var rows = DESerializeJSON( print.unansi( result ) );

and works fine too :smile:

But i want to tell you something more about my code.

I’m trying to port my old deployment system from Ant/Ivy to CommandBox, so some mechanisms must be similar.

For example, I have three files to consider for my environment variables, and these have a hierarchy.

Like this:

It starts with this:

All variables written in the previous file can be overwritten by one of these files:

… lastly, this file can overwrite all previous variables:

If, for example, the variable “” is both in and in, I have to take the value present in

I’m going ahead like this:


funcion deploy( env = "devel" ) {

    // my global file
    var mainConfig = "#dir#/build/";

    // the environment file
    var envConfig = "#dir#/build/envs/";

    // the user's file
    var localConfig = "#dir#/build/";

    // I create a structure from current environment file
    var envItems = getStructFromEnvFile( envConfig );

    // I create a structure from the global env file
    var mainItems = getStructFromEnvFile( mainConfig );

    // I create a structure from the user's env file, if exists
    if (FileExists (localConfig)) {
        var localItems = getStructFromEnvFile( localConfig );

    // merge of environment variables.
    // local.properies overrides every variable
    StructAppend (mainItems, envItems, true);
    StructAppend (mainItems, localItems, true);

    // delete .env file in webroot...
    if (FileExists  ("#dir#/.env")) {
       cffile (file = "#dir#/.env", action = "delete");
    // ... than rewrite it with all env variables
    for (var item in mainItems) {
        cffile( file="#dir#/.env", action="append", output="#item# = #mainItems [item]#" );

    // install dependencies

    // start the server
    command('server start').run();


i invoke this procedure from command line:

CommandBox:test-box> run-script deploy:devel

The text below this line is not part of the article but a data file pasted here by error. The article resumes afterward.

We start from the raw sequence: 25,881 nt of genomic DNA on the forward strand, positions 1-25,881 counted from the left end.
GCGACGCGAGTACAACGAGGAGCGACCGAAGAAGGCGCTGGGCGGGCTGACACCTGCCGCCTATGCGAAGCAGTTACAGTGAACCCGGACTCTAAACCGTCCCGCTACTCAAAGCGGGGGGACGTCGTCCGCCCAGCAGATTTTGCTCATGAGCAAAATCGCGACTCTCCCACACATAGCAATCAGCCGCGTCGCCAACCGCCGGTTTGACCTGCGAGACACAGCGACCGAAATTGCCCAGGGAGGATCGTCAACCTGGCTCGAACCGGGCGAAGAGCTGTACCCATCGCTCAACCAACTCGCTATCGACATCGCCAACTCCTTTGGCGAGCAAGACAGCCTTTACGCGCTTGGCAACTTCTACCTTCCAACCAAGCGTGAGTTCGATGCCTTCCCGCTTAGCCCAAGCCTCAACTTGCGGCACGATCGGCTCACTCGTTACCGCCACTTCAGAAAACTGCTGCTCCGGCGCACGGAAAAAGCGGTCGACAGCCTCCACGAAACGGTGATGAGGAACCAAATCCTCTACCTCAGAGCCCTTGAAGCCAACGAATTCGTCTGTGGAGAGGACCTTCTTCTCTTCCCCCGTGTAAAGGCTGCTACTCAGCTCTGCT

I add this line to my box.json
"deploy:devel": "task run taskFile=build/Build.cfc target=deploy :env=devel",

Ah, that’s simple enough.

In development, every time I launch my “run-script deploy:devel” I would like to reset the environment variables, because they are never reset even when I restart the server.

Do you have any advice for me?
Anything you tell me will be very precious.

Many thanks! :smile:

So I think you have made much more complicated than necessary the loading of the files. I do this as well for several projects, but all you need is the dotenv load command!

command( 'dotenv load' ).params( resolvePath( 'build/' ) ).run();
command( 'dotenv load' ).params( resolvePath( 'build/envs/' ) ).run();
command( 'dotenv load' ).params( resolvePath( 'build/' ) ).run();

This will load all three property files in order, overwriting vars as needed. The resolvePath() is technically unecessary if you always run the task run command from the root of the project since the dotenv load command will treat relative paths as relative to the current working dir of the shell, but it’s a good idea since it will make those paths relative to the location of the task runner.

See, that’s just the thing-- if you use the code above, those env vars won’t be loaded into the global context, they will be loaded into the context of the current command (task run) which means they are automatically cleared when the command is finished. Now there is no need to clear them because they are automatically cleared for you!